4. Don’t Remove Your Gear: Your helmet and other safety accessories might be helping you even now.
    5. Scan Your Surroundings: Take in the details at the scene of the accident to avoid danger, then remember them for later.
    6. Get Pictures of the Scene: Any shots you snap may be useful as visual evidence.
    7. Talk with Anyone Involved or Present: Record insurance info and eyewitness accounts.
    8. Get a Copy of the Motorcycle Accident Report: The info in the police report can come in handy when talking with insurance agents.
    9. Contact Your Insurance Company: File a claim right away!
    1. Get Out of Harm’s Way

    2. If possible, move to the side of the road. Some motorcyclists’ first instinct after an accident is to worry about their bike. For now, though, leave it as it is. You just got into a motorcycle accident — put yourself before your ride and reach a safe location.

    3. Get Help

    4. Whether you feel perfectly awful or perfectly fine, you or an able bystander must call for emergency services. If it seems unnecessary, just say this aloud: “I was in a motorcycle accident.” . Trained medical professionals may notice what you can’t, so call 911 right away.

    5. Check Yourself Out

    6. Emergency services will appreciate any info you can provide on how you’re feeling. Get in a position that causes the least strain on your body. Once you’re as comfortable as you can get, try to perform a careful and basic medical check on yourself. Slowly test which limbs you can move. Assess where you feel pain. Consider if you’re nauseous or dizzy.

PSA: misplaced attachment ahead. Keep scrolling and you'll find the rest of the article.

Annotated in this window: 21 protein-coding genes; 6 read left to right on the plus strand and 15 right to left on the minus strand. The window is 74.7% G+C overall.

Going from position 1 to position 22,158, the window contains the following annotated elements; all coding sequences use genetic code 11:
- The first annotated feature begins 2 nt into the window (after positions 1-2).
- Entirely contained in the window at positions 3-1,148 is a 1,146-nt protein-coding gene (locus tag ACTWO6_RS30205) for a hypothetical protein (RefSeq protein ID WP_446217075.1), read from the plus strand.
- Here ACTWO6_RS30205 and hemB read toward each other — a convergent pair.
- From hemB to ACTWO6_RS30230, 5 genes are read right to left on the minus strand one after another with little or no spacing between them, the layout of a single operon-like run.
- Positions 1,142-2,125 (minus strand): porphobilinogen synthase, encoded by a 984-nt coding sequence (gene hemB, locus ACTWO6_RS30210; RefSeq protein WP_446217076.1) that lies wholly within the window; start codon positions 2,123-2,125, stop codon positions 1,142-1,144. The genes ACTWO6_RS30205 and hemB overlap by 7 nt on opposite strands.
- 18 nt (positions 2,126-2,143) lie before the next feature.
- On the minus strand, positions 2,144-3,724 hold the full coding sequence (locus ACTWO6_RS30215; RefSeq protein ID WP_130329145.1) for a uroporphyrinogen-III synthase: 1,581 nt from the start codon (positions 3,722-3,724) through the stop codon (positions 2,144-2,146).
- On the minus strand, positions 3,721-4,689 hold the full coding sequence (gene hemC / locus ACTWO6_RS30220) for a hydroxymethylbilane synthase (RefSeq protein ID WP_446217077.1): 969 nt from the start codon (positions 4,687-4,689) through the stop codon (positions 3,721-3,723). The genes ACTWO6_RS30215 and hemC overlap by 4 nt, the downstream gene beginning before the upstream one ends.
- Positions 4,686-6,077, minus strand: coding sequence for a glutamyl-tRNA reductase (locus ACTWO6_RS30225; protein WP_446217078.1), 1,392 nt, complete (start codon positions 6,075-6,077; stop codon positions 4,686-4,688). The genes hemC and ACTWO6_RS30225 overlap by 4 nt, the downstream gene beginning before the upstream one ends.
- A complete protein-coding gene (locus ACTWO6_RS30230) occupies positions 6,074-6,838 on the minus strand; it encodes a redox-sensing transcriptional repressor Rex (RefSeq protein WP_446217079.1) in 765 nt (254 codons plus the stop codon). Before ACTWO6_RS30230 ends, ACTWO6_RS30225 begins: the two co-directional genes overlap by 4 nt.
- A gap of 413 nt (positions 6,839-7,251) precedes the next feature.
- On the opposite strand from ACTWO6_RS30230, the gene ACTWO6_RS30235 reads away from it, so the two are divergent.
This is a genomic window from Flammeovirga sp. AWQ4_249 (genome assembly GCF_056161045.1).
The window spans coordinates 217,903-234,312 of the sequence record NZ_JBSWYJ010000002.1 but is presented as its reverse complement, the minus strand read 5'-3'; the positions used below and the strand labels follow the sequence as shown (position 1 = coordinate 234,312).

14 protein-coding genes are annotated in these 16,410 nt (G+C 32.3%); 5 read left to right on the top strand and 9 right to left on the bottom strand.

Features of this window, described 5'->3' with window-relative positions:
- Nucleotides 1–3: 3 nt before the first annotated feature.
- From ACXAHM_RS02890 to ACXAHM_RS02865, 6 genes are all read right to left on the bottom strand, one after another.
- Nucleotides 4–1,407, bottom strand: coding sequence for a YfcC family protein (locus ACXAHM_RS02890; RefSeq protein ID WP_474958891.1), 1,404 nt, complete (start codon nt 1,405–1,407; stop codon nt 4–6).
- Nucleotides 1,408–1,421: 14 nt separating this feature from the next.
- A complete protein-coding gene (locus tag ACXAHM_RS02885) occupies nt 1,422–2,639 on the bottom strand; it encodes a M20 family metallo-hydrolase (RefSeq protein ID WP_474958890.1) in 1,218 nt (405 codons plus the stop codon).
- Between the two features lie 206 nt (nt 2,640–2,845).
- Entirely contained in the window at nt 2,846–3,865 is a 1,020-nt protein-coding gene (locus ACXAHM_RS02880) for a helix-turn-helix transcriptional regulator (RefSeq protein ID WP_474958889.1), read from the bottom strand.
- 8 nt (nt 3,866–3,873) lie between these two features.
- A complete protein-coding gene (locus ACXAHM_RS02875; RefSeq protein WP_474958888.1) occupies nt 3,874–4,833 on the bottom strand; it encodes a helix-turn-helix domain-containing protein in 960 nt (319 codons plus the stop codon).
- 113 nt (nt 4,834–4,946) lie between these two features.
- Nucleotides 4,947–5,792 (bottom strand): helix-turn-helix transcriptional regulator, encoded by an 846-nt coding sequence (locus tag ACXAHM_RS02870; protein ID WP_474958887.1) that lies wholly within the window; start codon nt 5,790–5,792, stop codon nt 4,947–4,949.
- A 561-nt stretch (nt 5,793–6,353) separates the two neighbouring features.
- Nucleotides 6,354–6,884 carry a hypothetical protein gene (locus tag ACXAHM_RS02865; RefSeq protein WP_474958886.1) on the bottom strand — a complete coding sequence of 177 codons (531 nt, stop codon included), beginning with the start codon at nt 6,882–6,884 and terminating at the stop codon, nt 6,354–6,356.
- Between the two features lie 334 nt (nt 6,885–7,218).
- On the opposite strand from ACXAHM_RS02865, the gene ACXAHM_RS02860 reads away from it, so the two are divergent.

7. Don’t Remove Your Gear

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    9. Scan Your Surroundings

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    11. Get Pictures of the Scene

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    13. Talk with Anyone Involved or Present

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    15. Get a Copy of the Motorcycle Accident Report

    16. When the police investigate accidents, they compile their findings into a document. As someone involved in the incident, you can request a copy for yourself. The motorcycle accident report includes statements from involved parties and witnesses, recorded observations of the scene, and more. All this information is essential when filing an insurance claim.

    17. Contact Your Insurance Company

    18. Motorcycle insurance is a must-have, and not just because most states legally require it for riders. It can help cover hospital bills, which can mean paying less or even paying nothing for treatment. Once you’re out of danger with everything else taken care of, contact an insurance agent while you’re recovering. File an insurance claim as soon as you can. As with everyone else, be completely honest about the details of the accident.

    Request a Motorcycle Insurance Quote Today

    We hope that you never have reason to need the information in this guide. With that said, knowing what to do after a motorcycle accident might make a huge difference someday. So can having motorcycle insurance with American Family Insurance. Speak with an agent today about our coverages, including collision coverage, and get a quote.

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    Regenerative braking capability

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    Tune ups are a breeze

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    Less moving parts